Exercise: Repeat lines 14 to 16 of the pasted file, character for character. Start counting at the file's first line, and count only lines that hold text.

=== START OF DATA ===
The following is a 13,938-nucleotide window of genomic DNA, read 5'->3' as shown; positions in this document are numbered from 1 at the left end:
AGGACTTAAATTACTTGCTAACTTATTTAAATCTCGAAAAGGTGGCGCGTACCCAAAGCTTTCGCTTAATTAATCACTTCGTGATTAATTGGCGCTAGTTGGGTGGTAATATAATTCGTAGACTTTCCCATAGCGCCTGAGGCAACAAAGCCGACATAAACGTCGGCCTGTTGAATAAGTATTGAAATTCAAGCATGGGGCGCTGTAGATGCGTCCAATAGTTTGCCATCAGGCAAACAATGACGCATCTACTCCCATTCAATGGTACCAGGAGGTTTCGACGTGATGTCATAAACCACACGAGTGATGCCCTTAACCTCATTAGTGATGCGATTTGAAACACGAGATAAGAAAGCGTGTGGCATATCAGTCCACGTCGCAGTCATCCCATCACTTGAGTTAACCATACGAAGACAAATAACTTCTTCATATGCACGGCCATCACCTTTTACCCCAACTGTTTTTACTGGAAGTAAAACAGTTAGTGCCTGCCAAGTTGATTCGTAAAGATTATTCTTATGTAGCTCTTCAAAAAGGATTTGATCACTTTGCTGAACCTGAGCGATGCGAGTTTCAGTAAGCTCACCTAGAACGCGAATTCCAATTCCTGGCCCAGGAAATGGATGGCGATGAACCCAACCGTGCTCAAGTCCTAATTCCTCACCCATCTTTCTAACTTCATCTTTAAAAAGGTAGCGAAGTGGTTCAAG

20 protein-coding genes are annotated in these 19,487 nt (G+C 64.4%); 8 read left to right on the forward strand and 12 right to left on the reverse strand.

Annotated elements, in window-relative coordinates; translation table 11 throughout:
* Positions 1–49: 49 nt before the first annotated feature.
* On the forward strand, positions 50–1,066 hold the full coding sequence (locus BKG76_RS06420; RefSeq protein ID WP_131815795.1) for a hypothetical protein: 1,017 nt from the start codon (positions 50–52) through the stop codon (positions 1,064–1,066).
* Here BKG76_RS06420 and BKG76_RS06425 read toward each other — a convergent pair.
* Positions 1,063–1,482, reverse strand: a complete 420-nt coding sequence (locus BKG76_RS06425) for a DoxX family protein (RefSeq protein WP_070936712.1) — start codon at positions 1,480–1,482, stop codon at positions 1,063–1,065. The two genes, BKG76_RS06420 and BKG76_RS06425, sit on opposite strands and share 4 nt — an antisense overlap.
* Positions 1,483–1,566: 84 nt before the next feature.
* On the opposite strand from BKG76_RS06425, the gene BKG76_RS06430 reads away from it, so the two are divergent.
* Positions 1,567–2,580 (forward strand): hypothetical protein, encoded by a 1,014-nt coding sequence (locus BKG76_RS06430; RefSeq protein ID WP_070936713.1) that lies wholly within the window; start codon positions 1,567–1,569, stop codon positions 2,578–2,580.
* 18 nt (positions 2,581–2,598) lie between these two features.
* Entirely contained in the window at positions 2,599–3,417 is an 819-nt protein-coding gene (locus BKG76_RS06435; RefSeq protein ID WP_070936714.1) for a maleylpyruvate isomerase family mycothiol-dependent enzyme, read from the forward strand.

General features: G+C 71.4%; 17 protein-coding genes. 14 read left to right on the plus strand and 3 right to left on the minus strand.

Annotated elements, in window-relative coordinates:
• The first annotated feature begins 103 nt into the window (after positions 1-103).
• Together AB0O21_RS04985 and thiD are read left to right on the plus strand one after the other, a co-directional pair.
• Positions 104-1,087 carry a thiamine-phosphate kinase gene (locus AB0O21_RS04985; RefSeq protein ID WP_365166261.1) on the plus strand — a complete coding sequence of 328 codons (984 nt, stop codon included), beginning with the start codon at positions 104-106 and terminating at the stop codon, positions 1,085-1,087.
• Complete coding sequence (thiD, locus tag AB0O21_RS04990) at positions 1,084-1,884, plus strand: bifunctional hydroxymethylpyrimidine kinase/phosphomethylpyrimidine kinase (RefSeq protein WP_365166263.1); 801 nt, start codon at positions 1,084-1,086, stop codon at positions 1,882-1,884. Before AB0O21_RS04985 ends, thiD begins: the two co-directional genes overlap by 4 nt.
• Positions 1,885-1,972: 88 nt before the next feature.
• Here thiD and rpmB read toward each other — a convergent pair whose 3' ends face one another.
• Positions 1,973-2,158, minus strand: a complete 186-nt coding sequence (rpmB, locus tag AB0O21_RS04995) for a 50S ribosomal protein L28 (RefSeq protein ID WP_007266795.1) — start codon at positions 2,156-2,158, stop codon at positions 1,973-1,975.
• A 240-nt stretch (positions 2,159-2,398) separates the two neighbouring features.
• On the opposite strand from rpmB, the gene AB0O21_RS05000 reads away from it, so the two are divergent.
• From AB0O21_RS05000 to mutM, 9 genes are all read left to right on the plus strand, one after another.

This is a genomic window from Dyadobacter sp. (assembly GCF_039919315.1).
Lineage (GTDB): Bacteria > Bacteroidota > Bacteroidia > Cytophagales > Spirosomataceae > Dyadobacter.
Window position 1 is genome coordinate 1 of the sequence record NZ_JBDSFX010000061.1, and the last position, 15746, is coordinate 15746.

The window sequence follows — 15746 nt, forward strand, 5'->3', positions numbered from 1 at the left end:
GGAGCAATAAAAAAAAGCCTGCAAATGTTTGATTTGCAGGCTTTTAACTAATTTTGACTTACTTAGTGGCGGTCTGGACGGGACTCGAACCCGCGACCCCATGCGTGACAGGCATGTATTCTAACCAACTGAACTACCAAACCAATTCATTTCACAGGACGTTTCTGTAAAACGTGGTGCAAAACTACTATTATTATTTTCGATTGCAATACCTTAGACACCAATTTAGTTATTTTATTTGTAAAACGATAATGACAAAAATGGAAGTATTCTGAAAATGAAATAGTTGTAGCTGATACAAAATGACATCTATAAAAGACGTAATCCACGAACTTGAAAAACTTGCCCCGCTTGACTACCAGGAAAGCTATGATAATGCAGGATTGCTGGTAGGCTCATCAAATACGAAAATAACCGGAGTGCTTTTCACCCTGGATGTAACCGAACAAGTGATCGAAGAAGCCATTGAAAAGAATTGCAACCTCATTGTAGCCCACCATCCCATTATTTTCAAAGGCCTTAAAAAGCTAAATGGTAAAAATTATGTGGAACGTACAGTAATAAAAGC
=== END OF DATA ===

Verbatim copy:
General features: G+C 71.4%; 17 protein-coding genes. 14 read left to right on the plus strand and 3 right to left on the minus strand.

Annotated elements, in window-relative coordinates:
• The first annotated feature begins 103 nt into the window (after positions 1-103).